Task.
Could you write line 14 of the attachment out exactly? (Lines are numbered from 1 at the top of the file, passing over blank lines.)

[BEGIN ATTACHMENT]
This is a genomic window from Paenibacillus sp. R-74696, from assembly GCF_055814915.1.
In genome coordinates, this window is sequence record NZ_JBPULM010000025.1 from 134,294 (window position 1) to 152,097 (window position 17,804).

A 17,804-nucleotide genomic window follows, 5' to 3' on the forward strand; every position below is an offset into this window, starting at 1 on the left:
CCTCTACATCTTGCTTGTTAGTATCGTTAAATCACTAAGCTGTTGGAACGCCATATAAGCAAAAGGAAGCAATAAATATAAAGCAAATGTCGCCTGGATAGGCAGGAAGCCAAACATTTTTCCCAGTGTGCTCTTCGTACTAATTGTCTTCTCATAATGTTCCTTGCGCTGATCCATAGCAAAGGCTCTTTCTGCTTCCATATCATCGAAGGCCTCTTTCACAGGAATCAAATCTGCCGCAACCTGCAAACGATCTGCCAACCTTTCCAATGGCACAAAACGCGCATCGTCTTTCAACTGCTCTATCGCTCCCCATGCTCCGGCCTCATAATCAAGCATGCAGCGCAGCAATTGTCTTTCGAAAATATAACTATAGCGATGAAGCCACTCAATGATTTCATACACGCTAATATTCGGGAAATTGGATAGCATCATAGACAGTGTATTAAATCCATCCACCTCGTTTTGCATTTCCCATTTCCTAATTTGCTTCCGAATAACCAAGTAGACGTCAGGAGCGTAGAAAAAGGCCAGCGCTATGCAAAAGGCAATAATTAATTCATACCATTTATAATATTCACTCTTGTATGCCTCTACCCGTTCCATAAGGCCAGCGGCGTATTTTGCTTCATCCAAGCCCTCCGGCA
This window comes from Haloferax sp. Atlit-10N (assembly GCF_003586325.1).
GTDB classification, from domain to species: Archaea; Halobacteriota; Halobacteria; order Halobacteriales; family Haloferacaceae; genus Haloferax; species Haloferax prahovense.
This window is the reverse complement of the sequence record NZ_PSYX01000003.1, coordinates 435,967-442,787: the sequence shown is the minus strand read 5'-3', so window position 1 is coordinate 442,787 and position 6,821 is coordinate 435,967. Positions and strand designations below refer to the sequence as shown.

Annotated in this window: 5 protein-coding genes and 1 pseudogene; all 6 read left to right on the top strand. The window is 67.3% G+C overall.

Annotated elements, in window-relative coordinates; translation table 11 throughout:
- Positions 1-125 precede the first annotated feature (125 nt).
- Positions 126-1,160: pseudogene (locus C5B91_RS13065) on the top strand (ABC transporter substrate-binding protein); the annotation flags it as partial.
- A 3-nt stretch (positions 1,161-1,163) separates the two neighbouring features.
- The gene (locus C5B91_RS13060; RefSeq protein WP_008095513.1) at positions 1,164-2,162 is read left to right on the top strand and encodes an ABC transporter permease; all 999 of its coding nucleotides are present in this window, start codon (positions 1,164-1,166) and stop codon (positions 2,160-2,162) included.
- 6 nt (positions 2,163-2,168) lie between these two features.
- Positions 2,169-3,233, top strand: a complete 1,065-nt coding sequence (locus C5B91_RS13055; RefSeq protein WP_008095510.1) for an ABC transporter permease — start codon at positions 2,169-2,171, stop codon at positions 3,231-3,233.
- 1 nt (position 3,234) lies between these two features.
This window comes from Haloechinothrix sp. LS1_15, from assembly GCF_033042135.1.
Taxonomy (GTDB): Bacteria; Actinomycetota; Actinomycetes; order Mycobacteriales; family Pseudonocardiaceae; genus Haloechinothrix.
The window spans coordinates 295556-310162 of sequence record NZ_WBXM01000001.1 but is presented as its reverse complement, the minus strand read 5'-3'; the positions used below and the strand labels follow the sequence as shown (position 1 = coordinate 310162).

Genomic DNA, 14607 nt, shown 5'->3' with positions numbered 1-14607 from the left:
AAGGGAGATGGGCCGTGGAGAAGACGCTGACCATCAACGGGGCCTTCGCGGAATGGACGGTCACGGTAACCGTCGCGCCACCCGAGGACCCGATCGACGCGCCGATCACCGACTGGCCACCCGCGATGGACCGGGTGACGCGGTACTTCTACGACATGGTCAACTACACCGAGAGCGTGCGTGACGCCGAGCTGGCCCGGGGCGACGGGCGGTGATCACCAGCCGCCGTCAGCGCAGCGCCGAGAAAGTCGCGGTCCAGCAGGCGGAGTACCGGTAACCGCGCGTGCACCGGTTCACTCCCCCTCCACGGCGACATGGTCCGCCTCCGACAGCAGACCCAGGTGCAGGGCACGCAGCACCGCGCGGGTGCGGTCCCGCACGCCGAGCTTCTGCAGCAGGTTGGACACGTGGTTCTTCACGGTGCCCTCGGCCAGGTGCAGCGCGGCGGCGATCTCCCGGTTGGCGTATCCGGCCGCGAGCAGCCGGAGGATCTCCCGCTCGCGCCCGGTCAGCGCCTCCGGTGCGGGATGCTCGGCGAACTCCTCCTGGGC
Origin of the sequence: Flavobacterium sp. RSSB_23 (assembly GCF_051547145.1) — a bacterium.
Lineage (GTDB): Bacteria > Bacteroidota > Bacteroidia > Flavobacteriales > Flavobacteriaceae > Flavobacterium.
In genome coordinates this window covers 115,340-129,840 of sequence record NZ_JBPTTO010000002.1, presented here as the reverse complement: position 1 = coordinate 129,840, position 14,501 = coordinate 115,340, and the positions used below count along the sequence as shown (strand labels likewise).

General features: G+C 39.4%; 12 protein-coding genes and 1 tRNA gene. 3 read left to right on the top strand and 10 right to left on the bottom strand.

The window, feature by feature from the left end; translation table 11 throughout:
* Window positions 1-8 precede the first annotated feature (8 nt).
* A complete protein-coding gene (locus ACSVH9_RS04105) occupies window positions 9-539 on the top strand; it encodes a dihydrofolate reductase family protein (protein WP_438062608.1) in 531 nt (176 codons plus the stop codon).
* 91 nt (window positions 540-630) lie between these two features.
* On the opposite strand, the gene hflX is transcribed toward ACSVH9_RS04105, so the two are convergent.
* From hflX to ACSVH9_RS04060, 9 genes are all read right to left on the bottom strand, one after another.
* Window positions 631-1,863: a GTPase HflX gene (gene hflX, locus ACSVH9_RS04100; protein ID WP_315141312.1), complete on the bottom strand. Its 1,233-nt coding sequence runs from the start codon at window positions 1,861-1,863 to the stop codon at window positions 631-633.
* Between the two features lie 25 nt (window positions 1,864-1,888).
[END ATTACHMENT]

- 6 nt (positions 2,163-2,168) lie between these two features.